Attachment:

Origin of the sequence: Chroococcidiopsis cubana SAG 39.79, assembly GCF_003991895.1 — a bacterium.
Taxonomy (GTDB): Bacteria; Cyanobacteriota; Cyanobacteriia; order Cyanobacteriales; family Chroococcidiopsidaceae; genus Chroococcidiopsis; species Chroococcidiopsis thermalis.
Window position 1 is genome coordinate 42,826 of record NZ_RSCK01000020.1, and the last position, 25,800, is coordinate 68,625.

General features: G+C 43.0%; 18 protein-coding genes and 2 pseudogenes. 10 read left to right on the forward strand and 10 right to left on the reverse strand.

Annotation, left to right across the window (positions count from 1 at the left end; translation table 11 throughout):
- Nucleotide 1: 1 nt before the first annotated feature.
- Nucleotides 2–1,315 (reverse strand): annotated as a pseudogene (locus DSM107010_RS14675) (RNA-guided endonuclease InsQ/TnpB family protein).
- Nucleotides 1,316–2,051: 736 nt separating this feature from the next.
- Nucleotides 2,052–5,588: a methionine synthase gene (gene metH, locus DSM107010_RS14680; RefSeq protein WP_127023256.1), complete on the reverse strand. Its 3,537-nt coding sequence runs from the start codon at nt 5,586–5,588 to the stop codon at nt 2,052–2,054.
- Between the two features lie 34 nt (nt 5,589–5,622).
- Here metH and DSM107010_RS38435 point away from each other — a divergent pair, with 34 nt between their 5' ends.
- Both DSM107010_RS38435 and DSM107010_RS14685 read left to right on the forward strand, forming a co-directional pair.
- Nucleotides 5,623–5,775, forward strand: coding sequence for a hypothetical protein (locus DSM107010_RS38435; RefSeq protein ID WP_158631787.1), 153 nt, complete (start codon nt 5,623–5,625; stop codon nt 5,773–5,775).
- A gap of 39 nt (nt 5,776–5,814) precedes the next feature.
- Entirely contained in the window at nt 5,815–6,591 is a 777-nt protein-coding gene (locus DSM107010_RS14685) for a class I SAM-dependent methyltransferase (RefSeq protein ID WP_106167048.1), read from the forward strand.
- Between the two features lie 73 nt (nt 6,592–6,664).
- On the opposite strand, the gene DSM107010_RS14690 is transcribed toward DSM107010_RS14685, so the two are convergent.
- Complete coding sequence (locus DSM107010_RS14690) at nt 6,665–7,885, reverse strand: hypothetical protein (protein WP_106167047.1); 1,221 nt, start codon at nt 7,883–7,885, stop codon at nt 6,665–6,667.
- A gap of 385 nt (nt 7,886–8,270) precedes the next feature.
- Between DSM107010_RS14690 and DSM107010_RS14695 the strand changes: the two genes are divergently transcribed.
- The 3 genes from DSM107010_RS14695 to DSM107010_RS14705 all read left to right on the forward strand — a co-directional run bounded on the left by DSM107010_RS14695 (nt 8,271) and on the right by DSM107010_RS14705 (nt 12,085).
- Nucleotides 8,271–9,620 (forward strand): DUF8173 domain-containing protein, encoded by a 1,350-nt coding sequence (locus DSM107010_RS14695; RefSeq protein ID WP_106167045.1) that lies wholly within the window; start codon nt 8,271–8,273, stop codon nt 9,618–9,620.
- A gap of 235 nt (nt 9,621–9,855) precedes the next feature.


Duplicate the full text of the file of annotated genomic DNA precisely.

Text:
Origin of the sequence: Chroococcidiopsis cubana SAG 39.79, assembly GCF_003991895.1 — a bacterium.
Taxonomy (GTDB): Bacteria; Cyanobacteriota; Cyanobacteriia; order Cyanobacteriales; family Chroococcidiopsidaceae; genus Chroococcidiopsis; species Chroococcidiopsis thermalis.
Window position 1 is genome coordinate 42,826 of record NZ_RSCK01000020.1, and the last position, 25,800, is coordinate 68,625.

General features: G+C 43.0%; 18 protein-coding genes and 2 pseudogenes. 10 read left to right on the forward strand and 10 right to left on the reverse strand.

Annotation, left to right across the window (positions count from 1 at the left end; translation table 11 throughout):
- Nucleotide 1: 1 nt before the first annotated feature.
- Nucleotides 2–1,315 (reverse strand): annotated as a pseudogene (locus DSM107010_RS14675) (RNA-guided endonuclease InsQ/TnpB family protein).
- Nucleotides 1,316–2,051: 736 nt separating this feature from the next.
- Nucleotides 2,052–5,588: a methionine synthase gene (gene metH, locus DSM107010_RS14680; RefSeq protein WP_127023256.1), complete on the reverse strand. Its 3,537-nt coding sequence runs from the start codon at nt 5,586–5,588 to the stop codon at nt 2,052–2,054.
- Between the two features lie 34 nt (nt 5,589–5,622).
- Here metH and DSM107010_RS38435 point away from each other — a divergent pair, with 34 nt between their 5' ends.
- Both DSM107010_RS38435 and DSM107010_RS14685 read left to right on the forward strand, forming a co-directional pair.
- Nucleotides 5,623–5,775, forward strand: coding sequence for a hypothetical protein (locus DSM107010_RS38435; RefSeq protein ID WP_158631787.1), 153 nt, complete (start codon nt 5,623–5,625; stop codon nt 5,773–5,775).
- A gap of 39 nt (nt 5,776–5,814) precedes the next feature.
- Entirely contained in the window at nt 5,815–6,591 is a 777-nt protein-coding gene (locus DSM107010_RS14685) for a class I SAM-dependent methyltransferase (RefSeq protein ID WP_106167048.1), read from the forward strand.
- Between the two features lie 73 nt (nt 6,592–6,664).
- On the opposite strand, the gene DSM107010_RS14690 is transcribed toward DSM107010_RS14685, so the two are convergent.
- Complete coding sequence (locus DSM107010_RS14690) at nt 6,665–7,885, reverse strand: hypothetical protein (protein WP_106167047.1); 1,221 nt, start codon at nt 7,883–7,885, stop codon at nt 6,665–6,667.
- A gap of 385 nt (nt 7,886–8,270) precedes the next feature.
- Between DSM107010_RS14690 and DSM107010_RS14695 the strand changes: the two genes are divergently transcribed.
- The 3 genes from DSM107010_RS14695 to DSM107010_RS14705 all read left to right on the forward strand — a co-directional run bounded on the left by DSM107010_RS14695 (nt 8,271) and on the right by DSM107010_RS14705 (nt 12,085).
- Nucleotides 8,271–9,620 (forward strand): DUF8173 domain-containing protein, encoded by a 1,350-nt coding sequence (locus DSM107010_RS14695; RefSeq protein ID WP_106167045.1) that lies wholly within the window; start codon nt 8,271–8,273, stop codon nt 9,618–9,620.
- A gap of 235 nt (nt 9,621–9,855) precedes the next feature.